Exploring the Protein Glycosylation Pathways to Find New Therapeu
Journal of Glycobiology

Journal of Glycobiology
Open Access

ISSN: 2168-958X

+44 1478 350008

Editorial - (2014) Volume 3, Issue 1

Exploring the Protein Glycosylation Pathways to Find New Therapeutic Alternatives

Héctor M Mora-Montes*
Departamento de Biología, División de Ciencias Naturales y Exactas, Campus Guanajuato, Universidad de Guanajuato, Noria Alta s/n, Col. Noria Alta, Guanajuato, Gto. CP 36050, Mexico
*Corresponding Author: Héctor M Mora-Montes, Departamento de Biología, División de Ciencias Naturales y Exactas, Campus Guanajuato, Universidad de Guanajuato, Noria Alta S/n, Col. Noria Alta, Guanajuato, Gto. CP 36050, Mexico, Tel: (+52) 473-7320006, Fax: (+52) 473-7320006 Email:


After protein phosphorylation, glycosylation is the most frequent posttranslational modification found in prokaryotic and eukaryotic cells, as well as in biological entities such as viruses. The metabolic pathways involved in the elaboration of oligosaccharides and the mechanisms to add them to proteins have been extensively studied; and now this information is starting to be analyzed to find applicability in several fields. Here, we show recent examples of how basic glycobiological information is starting to be applied to solve problems in medicine, such as cancer and viral infections, and their current limitations. <

Keywords: Protein glycosylation; Antiviral therapy; Cancer marker; Anticancer therapy; Metastasis marker


Protein glycosylation is a universal posttranslational modification found in all life kingdoms, and has been thoroughly studied to understand the basic aspects of how organisms synthesize a wide range of protein-decorating glycans. It is now clear that this modification is not a futile accessory, on the contrary, plays key roles in the localization, function and fate of proteins [1]. Thus far, the basic mechanistic requirements that a human cell needs to generate glycoproteins are well understood, although there are some important gaps in the knowledge of these metabolic pathways. This basic information is starting to be exploit to find medical applications, and there at least four main areas where this is having a significant impact: antiviral therapies, diagnosis and prognosis of cancer, humanization of recombinant proteins, and treatment of congenital disorders of glycosylation and cancer. During N-linked glycosylation, there is a processing step on the glycans performed by endoplasmic reticulum glycosidases [2], and blocking of this step is currently investigated as a potential antiviral strategy. Thus far, this strategy has been successfully applied in the control of hepatitis C virus, dengue, and other hemorrhagic fever viruses [3-8]. Examples of these compounds are Celgosivir, PBDNJ0804 –a deoxynojirimycin derivative, and CM-10-18 [3-8]. Furthermore, it has been recently described that 2',3',4',6'-tetra-O-acetyl-β-D-galactopyranosyl-(1→4)-2',3',6'-tri-O-acetyl-1-thio-β-D-glucopyranosyl-(5-nitro-2-pyridyl) sulfoxide displays antiviral activity against the swine fever virus, via a mechanism involving blockage of a glycosyl transferase involved in the final elaboration of N-linked glycans [9].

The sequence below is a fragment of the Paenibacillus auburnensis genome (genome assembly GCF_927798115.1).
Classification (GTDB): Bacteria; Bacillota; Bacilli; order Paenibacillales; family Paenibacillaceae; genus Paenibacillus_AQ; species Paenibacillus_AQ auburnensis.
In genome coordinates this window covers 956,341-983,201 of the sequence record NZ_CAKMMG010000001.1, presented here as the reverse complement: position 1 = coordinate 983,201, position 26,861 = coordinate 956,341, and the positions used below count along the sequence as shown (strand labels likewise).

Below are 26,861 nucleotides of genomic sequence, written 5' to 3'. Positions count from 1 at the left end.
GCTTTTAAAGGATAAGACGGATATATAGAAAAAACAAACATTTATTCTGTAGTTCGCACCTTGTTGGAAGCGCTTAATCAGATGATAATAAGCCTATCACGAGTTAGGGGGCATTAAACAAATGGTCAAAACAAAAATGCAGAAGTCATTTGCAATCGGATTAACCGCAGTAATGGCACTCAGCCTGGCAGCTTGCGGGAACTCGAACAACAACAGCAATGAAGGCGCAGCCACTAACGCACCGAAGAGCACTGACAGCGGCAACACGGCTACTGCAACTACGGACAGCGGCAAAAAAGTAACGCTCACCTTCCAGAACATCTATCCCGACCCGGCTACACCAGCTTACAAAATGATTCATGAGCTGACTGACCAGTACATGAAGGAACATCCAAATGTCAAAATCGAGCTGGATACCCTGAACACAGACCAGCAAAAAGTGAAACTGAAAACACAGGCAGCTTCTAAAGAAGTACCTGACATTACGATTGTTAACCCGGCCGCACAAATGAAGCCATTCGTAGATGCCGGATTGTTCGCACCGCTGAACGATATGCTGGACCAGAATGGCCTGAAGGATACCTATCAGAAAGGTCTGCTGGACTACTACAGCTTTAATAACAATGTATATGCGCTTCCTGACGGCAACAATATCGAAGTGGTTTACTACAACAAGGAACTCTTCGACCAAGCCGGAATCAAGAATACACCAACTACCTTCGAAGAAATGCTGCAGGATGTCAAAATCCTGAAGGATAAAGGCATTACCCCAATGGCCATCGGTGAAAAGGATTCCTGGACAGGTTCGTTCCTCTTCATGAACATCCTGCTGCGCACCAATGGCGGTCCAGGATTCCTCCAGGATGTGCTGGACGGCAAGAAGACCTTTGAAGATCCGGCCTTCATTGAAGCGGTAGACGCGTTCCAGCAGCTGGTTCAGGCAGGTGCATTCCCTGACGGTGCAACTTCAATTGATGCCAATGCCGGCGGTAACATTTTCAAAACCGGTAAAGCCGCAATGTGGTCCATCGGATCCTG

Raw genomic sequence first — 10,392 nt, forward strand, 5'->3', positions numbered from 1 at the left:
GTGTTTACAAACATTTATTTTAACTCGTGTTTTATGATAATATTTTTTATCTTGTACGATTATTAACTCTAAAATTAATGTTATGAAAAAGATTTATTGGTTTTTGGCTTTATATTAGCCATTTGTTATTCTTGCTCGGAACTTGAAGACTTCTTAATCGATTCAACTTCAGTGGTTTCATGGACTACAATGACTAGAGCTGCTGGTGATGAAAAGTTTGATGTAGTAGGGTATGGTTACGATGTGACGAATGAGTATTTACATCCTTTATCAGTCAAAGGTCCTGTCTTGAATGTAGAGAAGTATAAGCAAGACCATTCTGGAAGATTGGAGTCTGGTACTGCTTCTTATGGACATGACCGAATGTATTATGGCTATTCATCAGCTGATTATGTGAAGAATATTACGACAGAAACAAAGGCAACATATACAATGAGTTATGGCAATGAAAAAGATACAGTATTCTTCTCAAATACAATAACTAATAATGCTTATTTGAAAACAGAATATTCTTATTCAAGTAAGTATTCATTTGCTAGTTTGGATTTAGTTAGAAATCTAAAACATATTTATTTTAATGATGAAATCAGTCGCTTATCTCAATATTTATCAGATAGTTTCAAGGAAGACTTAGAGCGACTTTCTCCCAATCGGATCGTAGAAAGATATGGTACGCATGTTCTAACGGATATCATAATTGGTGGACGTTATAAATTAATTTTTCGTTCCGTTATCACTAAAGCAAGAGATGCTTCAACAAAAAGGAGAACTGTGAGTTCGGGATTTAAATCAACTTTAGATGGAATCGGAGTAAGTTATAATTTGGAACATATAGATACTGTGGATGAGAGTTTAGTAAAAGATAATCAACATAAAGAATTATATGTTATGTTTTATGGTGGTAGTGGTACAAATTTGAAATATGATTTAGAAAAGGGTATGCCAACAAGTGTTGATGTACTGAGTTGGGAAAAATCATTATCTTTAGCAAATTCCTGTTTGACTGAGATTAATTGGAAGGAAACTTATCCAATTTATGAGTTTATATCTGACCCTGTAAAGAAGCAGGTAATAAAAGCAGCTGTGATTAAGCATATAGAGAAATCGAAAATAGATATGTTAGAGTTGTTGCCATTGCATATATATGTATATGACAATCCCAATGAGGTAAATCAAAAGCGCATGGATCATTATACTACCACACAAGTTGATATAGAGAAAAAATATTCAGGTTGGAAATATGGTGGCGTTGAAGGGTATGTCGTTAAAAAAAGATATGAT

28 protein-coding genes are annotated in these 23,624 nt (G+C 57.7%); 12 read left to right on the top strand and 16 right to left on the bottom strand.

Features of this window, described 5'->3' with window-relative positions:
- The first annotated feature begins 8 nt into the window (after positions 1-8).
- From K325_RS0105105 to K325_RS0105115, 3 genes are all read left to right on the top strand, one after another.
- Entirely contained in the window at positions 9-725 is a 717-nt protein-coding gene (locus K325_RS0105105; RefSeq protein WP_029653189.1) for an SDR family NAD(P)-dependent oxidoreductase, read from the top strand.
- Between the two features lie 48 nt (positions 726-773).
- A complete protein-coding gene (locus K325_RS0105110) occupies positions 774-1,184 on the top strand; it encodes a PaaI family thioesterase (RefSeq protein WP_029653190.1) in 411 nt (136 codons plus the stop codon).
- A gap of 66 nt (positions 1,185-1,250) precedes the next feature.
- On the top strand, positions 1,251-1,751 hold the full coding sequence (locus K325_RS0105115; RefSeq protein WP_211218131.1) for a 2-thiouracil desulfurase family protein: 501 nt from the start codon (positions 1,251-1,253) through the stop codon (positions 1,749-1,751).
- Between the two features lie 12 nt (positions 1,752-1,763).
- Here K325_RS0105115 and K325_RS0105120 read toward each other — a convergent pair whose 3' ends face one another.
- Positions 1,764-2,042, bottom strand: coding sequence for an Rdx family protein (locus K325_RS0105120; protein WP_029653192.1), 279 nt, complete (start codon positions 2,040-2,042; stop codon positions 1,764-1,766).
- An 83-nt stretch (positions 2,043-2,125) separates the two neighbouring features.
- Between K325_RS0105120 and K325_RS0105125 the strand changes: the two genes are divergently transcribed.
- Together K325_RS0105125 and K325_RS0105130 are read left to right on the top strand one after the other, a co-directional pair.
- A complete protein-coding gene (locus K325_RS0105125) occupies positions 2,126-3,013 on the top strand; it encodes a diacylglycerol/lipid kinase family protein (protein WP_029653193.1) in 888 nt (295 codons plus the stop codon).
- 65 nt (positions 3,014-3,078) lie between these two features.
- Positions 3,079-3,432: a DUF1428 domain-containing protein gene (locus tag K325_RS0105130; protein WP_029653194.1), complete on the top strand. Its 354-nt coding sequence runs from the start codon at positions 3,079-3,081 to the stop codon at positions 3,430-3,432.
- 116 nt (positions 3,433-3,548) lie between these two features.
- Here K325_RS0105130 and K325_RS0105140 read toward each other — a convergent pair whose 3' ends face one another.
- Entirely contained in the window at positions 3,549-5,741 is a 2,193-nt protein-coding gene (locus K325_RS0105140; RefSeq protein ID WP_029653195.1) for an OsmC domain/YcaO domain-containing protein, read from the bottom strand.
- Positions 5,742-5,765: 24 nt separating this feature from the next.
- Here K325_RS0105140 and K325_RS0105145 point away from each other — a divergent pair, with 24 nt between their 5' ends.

It has been established that cancer cells have dysregulation of glycosylation pathways, and differentially express secreted and membrane glycoproteins [10,11]. The knowledge of these differences not only contributes to the understanding of the immortalization and metastasis, but can also provide molecular markers that could help in the diagnosis and prognosis of malignant processes. Glycoproteins such as AFP, DKK1, FN1, CD151 and TGFβ2 are up-regulated in hepatocellular carcinoma cells with high ability to generate metastasis, and therefore, have been proposed as metastasis markers [11]. The expression levels of the N-acetylgalactosaminyl transferase GalNAc-T5, an enzyme involved in O-linked glycosylation has been proposed as a prognosis marker in gastric cancer patients [12]. Moreover, proteins such as FUT1, FUCA1, POFUT1, MAN1A1, RPN1 and DPM1, involved in protein glycosylation pathways, have been found to have a prognosis value in breast cancer patients [13].

It has been recently reported that down-regulation of the gene encoding the β4-galactosyl transferase 2 (β4GalT2) is associated with developing of malignant tumors, and that gene therapy aiming to up-regulate this gene was successful in controlling tumor growth in mice [14].

It is undeniable the significant advances in this field, as above exemplified, and by a large list of reports that are daily accumulating. However, there are still limitations and lack of bridges connecting basic and applied sciences. The main challenges in the years to come are to explore the clinical value of the proposed new antiviral agents, to generate strategies to deliver chemotherapeutic drugs to cancer cells with little or no affection to normal ones, and to generate specific gene-delivery strategies to replace mutated genes in patients with congenital disorders of glycosylation. Attractive alternatives are currently under investigation, and once again, a glycobiological approach might have the answer to drug/gene delivery mechanisms based on ligand-receptor interactions [15].


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Citation: Héctor M Mora-Montes (2014) Exploring the Protein Glycosylation Pathways to Find New Therapeutic Alternatives. J Glycobiol 3:e108.

Copyright: © 2014 Mora-Montes HM. This is an open-access article distributed under the terms of the Creative Commons Attribution License, which permits unrestricted use, distribution, and reproduction in any medium, provided the original author and source are credited.